Mean, Deer-Hunting Streets: "Furnace" familiar in its grittiness but fiercely acted and compelling

Out of the Furnace (2013)
116 min., rated R.

"Out of the Furnace" is nothing out of the ordinary, but it's elevated by a "Winter's Bone"-authentic sense of place and a handful of superb, even incendiary, performances from a must-see cast. Like writer-director Scott Cooper's feature debut, 2009's country-themed "Crazy Heart" (its best asset being an outstanding, Oscar-winning turn from Jeff Bridges), his second feature is another redemption story (and the poster art for each is rather similar). While the doomed feel of it is overly familiar and the plotting becomes increasingly inevitable, this ceaselessly gritty hard-times drama is also fierce, intensely acted, and starkly compelling. 

The film wastes no time shocking us right off the top, where a despicably vile type, Harlan DeGroat (Woody Harrelson), and his girlfriend sit in his car at the drive-in watching the Bradley Cooper gore-thriller "The Midnight Meat Train." Well, it's not long before he does something cruel with a hot dog and beats up a few people, and that's the moment where audiences will either leave or settle in for the dreariness that awaits. We pick up with Russell Baze (Christian Bale), a worker at the steel mill of his dying blue-collar town in Braddock, Pennsylvania. His brother, Rodney Jr. (Casey Affleck), is an Iraqi war vet, and their father is dying from having worked at the mill all his life. But Russell is in love with his girlfriend Lena (Zoe Saldana) and he seems happy in his life before a car accident claims the lives of a woman and her son and he's sent to prison. Some time after he's released, Russell returns home, fixing up his now-deceased father's home, and sees that Lena has moved on, now being with police chief Wesley (Forest Whitaker). As Russell makes his life right, Rodney turns to backwoods bare-knuckle boxing as a means to pay a debt to his promoter Petty (a greased-up Willem Dafoe) that he owes to a dicey, short-fused Appalachian meth dealer, who would happen to be Harlan (Harrelson). This spells doom for Rodney, but in an eye for an eye, Russell will not back down.

Full of angst, dirt, and misery, "Out of the Furnace" is one tough, bleak, frequently brutal film. None of these Rust Belt folks have been dealt an easy hand nor can they catch a break, but Russell and Rodney are all the other has, besides their uncle (terrifically played by Sam Shepard), after their dad is gone. Rodney doesn't want to follow in the footsteps of Dad or Russell by working at the mill, so after his duty in Iraq, he does what he sees necessary to make a living. The drab backdrop for such a story (written by screenwriter Brad Ingelsby) is ideal and the working-class milieu, circa 2008, of rundown neighborhoods, dingy bars, and underground fight clubs is relatably realistic, thanks to Thérèse DePrez's lived-in production design and Masanobu Takayanagi's textured cinematography.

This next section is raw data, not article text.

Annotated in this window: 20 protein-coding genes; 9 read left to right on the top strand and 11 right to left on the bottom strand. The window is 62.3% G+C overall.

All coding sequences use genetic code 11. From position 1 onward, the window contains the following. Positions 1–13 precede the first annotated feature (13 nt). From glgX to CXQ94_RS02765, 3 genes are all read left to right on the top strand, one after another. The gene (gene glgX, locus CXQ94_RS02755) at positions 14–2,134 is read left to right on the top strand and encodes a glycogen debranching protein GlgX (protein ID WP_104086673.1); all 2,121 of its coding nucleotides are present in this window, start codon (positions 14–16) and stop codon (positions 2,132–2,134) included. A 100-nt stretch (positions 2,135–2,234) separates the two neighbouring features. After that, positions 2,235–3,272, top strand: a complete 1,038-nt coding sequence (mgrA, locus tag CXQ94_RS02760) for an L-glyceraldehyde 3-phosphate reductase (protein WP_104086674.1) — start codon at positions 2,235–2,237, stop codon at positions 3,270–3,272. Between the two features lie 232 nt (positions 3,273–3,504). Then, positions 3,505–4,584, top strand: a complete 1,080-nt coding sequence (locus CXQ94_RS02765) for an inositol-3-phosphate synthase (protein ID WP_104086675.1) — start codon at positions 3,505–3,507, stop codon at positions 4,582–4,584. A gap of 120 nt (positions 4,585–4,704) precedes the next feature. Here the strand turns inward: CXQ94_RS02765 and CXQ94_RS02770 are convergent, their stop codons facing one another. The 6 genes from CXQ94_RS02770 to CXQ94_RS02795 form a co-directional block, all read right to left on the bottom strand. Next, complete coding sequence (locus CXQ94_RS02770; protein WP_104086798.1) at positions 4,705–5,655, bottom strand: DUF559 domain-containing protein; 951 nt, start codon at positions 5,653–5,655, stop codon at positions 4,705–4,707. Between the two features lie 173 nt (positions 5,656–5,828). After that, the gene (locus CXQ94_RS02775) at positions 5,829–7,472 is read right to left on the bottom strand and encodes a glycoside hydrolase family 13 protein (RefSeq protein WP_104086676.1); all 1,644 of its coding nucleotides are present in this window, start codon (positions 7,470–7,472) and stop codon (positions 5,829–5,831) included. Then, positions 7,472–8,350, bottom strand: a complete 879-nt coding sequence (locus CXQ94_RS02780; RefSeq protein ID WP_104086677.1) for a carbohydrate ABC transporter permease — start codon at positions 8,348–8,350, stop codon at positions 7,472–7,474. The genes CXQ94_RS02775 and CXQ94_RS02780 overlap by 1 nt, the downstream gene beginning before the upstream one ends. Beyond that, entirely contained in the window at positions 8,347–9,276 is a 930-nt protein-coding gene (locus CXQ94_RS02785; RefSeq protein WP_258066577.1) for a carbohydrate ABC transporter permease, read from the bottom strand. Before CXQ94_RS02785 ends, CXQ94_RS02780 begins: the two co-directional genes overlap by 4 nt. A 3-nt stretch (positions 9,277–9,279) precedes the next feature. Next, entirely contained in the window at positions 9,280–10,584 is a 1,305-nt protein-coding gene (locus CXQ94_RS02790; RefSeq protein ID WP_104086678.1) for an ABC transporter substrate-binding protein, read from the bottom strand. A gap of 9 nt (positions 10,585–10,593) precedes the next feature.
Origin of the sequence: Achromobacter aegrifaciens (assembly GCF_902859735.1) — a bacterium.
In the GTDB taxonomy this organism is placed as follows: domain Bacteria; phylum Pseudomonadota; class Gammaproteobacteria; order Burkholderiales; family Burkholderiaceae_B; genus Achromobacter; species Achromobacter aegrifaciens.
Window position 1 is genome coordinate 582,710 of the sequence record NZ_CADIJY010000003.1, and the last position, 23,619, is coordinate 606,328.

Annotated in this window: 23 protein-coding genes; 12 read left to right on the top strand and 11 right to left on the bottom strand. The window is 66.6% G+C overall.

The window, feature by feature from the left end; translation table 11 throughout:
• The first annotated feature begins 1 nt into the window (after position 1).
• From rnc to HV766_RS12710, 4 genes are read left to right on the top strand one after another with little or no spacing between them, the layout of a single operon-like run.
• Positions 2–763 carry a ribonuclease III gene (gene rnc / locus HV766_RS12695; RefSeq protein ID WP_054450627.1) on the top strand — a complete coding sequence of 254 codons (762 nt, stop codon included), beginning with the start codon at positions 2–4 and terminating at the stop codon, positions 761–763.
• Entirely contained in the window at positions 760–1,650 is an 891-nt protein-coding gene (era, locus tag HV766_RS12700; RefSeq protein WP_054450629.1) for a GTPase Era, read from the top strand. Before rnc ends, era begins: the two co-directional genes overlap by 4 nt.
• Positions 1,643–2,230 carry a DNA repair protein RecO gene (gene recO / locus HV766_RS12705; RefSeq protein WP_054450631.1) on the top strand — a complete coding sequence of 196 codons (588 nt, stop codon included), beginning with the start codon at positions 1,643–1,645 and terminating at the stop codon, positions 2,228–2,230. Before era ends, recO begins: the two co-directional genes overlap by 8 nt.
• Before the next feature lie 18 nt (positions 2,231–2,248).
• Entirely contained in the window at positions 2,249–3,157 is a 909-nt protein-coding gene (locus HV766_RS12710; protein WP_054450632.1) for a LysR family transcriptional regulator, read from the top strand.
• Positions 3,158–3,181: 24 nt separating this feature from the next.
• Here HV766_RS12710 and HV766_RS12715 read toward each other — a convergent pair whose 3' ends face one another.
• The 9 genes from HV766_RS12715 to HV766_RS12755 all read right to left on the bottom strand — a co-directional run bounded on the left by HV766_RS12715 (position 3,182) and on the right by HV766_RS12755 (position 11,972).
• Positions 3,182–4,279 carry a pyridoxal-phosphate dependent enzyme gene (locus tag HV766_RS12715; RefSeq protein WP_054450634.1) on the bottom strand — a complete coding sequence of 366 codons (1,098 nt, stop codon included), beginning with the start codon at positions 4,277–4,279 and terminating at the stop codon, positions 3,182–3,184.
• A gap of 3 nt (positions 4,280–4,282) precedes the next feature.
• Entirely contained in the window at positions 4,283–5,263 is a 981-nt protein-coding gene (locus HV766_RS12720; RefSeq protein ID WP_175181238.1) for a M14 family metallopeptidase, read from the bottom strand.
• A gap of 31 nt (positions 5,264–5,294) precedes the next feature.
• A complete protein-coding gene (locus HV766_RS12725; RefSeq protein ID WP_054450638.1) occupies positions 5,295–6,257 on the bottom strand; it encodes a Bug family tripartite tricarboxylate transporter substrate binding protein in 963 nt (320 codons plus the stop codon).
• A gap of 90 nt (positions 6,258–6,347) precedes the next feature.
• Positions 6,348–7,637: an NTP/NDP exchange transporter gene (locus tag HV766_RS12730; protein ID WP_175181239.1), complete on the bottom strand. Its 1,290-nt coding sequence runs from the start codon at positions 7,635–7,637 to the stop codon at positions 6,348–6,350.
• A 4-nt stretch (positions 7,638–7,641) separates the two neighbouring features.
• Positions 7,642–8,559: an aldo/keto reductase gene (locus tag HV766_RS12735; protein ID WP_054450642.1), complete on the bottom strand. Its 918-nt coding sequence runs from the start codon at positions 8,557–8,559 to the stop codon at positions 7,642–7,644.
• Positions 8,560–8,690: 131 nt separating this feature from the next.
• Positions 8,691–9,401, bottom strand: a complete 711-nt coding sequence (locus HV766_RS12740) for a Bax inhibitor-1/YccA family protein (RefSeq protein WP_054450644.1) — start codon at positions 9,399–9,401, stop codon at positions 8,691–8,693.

So, why should we care what happens to these despairing small-town characters? From a quietly riveting performance by Christian Bale, it's hard not to rally behind Russell, who's a good man in a desperate struggle against what's legal and what will be cathartic. Casey Affleck, too, is explosively tragic as the wounded Rodney, who has too much bravado and pride to live a life of normalcy, and he and Bale establish a comfortable brotherly love early on. Zoe Saldana also fleshes out her small part as the sympathetic Lena, who's a necessary part of Russell's former life but it's hard to buy that she'd leave Russell for Wesley, played by a serious, grumbling, and seriously miscast Forest Whitaker. There is an honest, beautifully acted, subtly heartbreaking scene between Saldana and Bale on a bridge after Russell returns to town. It doesn't have the conventional beats nor do either of the actors find use for histrionics; we just feel both of their conflicted emotions. All of that said, the biggest and most commanding performance comes from a showboating Woody Harrelson, playing the most evil and repellent of his screen sociopaths. (At least his equally sadistic Micky loved Mallory in "Natural Born Killers," right?) From his brusque retort to Russell asking him if he has a problem with him ("I got a problem with everyone") to the way he slimily sucks on a lollipop, Harrelson reaches into the ugliest corners of Harlan DeGroat's soul, or lack thereof, and makes him memorably chilling.

When the film does turn into a revenge exploitationer, it threatens the overall package to go through the motions and amount to little more than that. Still, it takes its time and is no less tense as we feel Russell's one step closer to catharsis. With a moving bookending use of Pearl Jam's "Release," "Out of the Furnace" doesn't gut you like it should, but it is a searing slow-burn about loyalty, guilt, justice, people just trying to get on with their lives by any means necessary—and noteworthy performances, of course. If you want to dig for more than the film is willing to give, like a thematically nuanced thesis on socioeconomic crisis or stop-loss, you won't find it. Nevertheless, one should come away caring about Russell's hopeless (but dramatically earned) search for a light at the end of his gun barrel.